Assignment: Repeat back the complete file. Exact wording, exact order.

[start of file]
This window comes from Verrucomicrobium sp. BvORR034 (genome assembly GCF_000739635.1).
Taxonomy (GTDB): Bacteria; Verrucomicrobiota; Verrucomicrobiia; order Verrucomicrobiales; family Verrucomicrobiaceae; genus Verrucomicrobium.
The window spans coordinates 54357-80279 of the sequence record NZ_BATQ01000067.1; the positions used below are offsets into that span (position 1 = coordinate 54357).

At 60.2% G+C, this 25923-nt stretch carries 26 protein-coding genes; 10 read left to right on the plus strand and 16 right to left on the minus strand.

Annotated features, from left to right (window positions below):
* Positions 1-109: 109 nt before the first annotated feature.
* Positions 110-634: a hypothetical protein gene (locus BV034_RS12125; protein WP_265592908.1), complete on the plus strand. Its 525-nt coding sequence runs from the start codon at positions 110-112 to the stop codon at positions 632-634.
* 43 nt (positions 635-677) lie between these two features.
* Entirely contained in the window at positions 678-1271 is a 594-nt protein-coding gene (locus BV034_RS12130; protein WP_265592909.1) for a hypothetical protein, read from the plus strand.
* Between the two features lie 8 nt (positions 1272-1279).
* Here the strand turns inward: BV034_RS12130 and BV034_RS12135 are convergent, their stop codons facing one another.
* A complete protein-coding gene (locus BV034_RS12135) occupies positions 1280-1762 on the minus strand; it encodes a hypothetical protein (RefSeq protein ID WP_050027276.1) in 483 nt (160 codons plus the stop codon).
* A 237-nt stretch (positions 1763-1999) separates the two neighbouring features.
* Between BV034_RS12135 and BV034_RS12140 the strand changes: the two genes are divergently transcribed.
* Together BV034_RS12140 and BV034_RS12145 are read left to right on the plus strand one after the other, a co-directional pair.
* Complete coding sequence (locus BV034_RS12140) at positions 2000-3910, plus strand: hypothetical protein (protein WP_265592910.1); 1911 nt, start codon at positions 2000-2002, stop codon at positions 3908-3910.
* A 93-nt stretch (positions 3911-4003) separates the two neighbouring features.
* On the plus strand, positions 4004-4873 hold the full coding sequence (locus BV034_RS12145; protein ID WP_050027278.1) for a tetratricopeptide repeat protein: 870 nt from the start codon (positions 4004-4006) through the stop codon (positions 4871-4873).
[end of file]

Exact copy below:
This window comes from Verrucomicrobium sp. BvORR034 (genome assembly GCF_000739635.1).
Taxonomy (GTDB): Bacteria; Verrucomicrobiota; Verrucomicrobiia; order Verrucomicrobiales; family Verrucomicrobiaceae; genus Verrucomicrobium.
The window spans coordinates 54357-80279 of the sequence record NZ_BATQ01000067.1; the positions used below are offsets into that span (position 1 = coordinate 54357).

At 60.2% G+C, this 25923-nt stretch carries 26 protein-coding genes; 10 read left to right on the plus strand and 16 right to left on the minus strand.

Annotated features, from left to right (window positions below):
* Positions 1-109: 109 nt before the first annotated feature.
* Positions 110-634: a hypothetical protein gene (locus BV034_RS12125; protein WP_265592908.1), complete on the plus strand. Its 525-nt coding sequence runs from the start codon at positions 110-112 to the stop codon at positions 632-634.
* 43 nt (positions 635-677) lie between these two features.
* Entirely contained in the window at positions 678-1271 is a 594-nt protein-coding gene (locus BV034_RS12130; protein WP_265592909.1) for a hypothetical protein, read from the plus strand.
* Between the two features lie 8 nt (positions 1272-1279).
* Here the strand turns inward: BV034_RS12130 and BV034_RS12135 are convergent, their stop codons facing one another.
* A complete protein-coding gene (locus BV034_RS12135) occupies positions 1280-1762 on the minus strand; it encodes a hypothetical protein (RefSeq protein ID WP_050027276.1) in 483 nt (160 codons plus the stop codon).
* A 237-nt stretch (positions 1763-1999) separates the two neighbouring features.
* Between BV034_RS12135 and BV034_RS12140 the strand changes: the two genes are divergently transcribed.
* Together BV034_RS12140 and BV034_RS12145 are read left to right on the plus strand one after the other, a co-directional pair.
* Complete coding sequence (locus BV034_RS12140) at positions 2000-3910, plus strand: hypothetical protein (protein WP_265592910.1); 1911 nt, start codon at positions 2000-2002, stop codon at positions 3908-3910.
* A 93-nt stretch (positions 3911-4003) separates the two neighbouring features.
* On the plus strand, positions 4004-4873 hold the full coding sequence (locus BV034_RS12145; protein ID WP_050027278.1) for a tetratricopeptide repeat protein: 870 nt from the start codon (positions 4004-4006) through the stop codon (positions 4871-4873).